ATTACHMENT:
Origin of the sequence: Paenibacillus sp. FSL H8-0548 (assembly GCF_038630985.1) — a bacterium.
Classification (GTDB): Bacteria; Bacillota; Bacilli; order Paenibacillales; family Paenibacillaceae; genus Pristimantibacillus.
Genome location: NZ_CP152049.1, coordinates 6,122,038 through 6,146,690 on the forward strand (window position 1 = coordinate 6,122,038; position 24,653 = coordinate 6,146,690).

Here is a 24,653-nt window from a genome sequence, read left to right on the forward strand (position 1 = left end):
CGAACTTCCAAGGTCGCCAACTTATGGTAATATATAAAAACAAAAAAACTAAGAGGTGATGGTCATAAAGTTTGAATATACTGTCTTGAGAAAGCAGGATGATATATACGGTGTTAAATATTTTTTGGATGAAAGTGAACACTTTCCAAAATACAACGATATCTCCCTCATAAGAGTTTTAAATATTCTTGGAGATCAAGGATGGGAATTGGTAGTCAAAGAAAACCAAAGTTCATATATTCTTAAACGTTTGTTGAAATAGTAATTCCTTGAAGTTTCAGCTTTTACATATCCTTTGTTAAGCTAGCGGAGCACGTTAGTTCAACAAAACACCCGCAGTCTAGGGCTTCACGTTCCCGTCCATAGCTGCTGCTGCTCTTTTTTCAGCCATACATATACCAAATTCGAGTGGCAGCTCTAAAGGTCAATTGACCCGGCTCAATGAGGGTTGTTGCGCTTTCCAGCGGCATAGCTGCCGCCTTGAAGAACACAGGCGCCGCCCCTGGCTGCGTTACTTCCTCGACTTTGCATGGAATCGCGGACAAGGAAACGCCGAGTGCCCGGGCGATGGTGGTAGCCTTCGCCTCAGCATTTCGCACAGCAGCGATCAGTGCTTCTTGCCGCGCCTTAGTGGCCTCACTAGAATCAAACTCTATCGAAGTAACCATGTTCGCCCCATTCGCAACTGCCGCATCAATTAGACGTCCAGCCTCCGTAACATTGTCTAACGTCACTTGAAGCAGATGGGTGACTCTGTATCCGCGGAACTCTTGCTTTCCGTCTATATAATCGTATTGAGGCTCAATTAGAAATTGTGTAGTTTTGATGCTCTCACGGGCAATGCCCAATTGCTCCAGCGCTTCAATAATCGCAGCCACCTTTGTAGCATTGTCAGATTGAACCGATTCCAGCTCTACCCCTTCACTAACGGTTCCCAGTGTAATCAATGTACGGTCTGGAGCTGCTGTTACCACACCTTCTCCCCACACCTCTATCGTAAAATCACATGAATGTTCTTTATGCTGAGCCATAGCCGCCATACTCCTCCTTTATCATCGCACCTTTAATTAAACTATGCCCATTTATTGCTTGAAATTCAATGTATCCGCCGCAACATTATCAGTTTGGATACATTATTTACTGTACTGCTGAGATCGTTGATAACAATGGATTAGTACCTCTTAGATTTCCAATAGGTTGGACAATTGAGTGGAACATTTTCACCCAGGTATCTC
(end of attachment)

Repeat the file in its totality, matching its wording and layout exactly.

Origin of the sequence: Paenibacillus sp. FSL H8-0548 (assembly GCF_038630985.1) — a bacterium.
Classification (GTDB): Bacteria; Bacillota; Bacilli; order Paenibacillales; family Paenibacillaceae; genus Pristimantibacillus.
Genome location: NZ_CP152049.1, coordinates 6,122,038 through 6,146,690 on the forward strand (window position 1 = coordinate 6,122,038; position 24,653 = coordinate 6,146,690).

Here is a 24,653-nt window from a genome sequence, read left to right on the forward strand (position 1 = left end):
CGAACTTCCAAGGTCGCCAACTTATGGTAATATATAAAAACAAAAAAACTAAGAGGTGATGGTCATAAAGTTTGAATATACTGTCTTGAGAAAGCAGGATGATATATACGGTGTTAAATATTTTTTGGATGAAAGTGAACACTTTCCAAAATACAACGATATCTCCCTCATAAGAGTTTTAAATATTCTTGGAGATCAAGGATGGGAATTGGTAGTCAAAGAAAACCAAAGTTCATATATTCTTAAACGTTTGTTGAAATAGTAATTCCTTGAAGTTTCAGCTTTTACATATCCTTTGTTAAGCTAGCGGAGCACGTTAGTTCAACAAAACACCCGCAGTCTAGGGCTTCACGTTCCCGTCCATAGCTGCTGCTGCTCTTTTTTCAGCCATACATATACCAAATTCGAGTGGCAGCTCTAAAGGTCAATTGACCCGGCTCAATGAGGGTTGTTGCGCTTTCCAGCGGCATAGCTGCCGCCTTGAAGAACACAGGCGCCGCCCCTGGCTGCGTTACTTCCTCGACTTTGCATGGAATCGCGGACAAGGAAACGCCGAGTGCCCGGGCGATGGTGGTAGCCTTCGCCTCAGCATTTCGCACAGCAGCGATCAGTGCTTCTTGCCGCGCCTTAGTGGCCTCACTAGAATCAAACTCTATCGAAGTAACCATGTTCGCCCCATTCGCAACTGCCGCATCAATTAGACGTCCAGCCTCCGTAACATTGTCTAACGTCACTTGAAGCAGATGGGTGACTCTGTATCCGCGGAACTCTTGCTTTCCGTCTATATAATCGTATTGAGGCTCAATTAGAAATTGTGTAGTTTTGATGCTCTCACGGGCAATGCCCAATTGCTCCAGCGCTTCAATAATCGCAGCCACCTTTGTAGCATTGTCAGATTGAACCGATTCCAGCTCTACCCCTTCACTAACGGTTCCCAGTGTAATCAATGTACGGTCTGGAGCTGCTGTTACCACACCTTCTCCCCACACCTCTATCGTAAAATCACATGAATGTTCTTTATGCTGAGCCATAGCCGCCATACTCCTCCTTTATCATCGCACCTTTAATTAAACTATGCCCATTTATTGCTTGAAATTCAATGTATCCGCCGCAACATTATCAGTTTGGATACATTATTTACTGTACTGCTGAGATCGTTGATAACAATGGATTAGTACCTCTTAGATTTCCAATAGGTTGGACAATTGAGTGGAACATTTTCACCCAGGTATCTC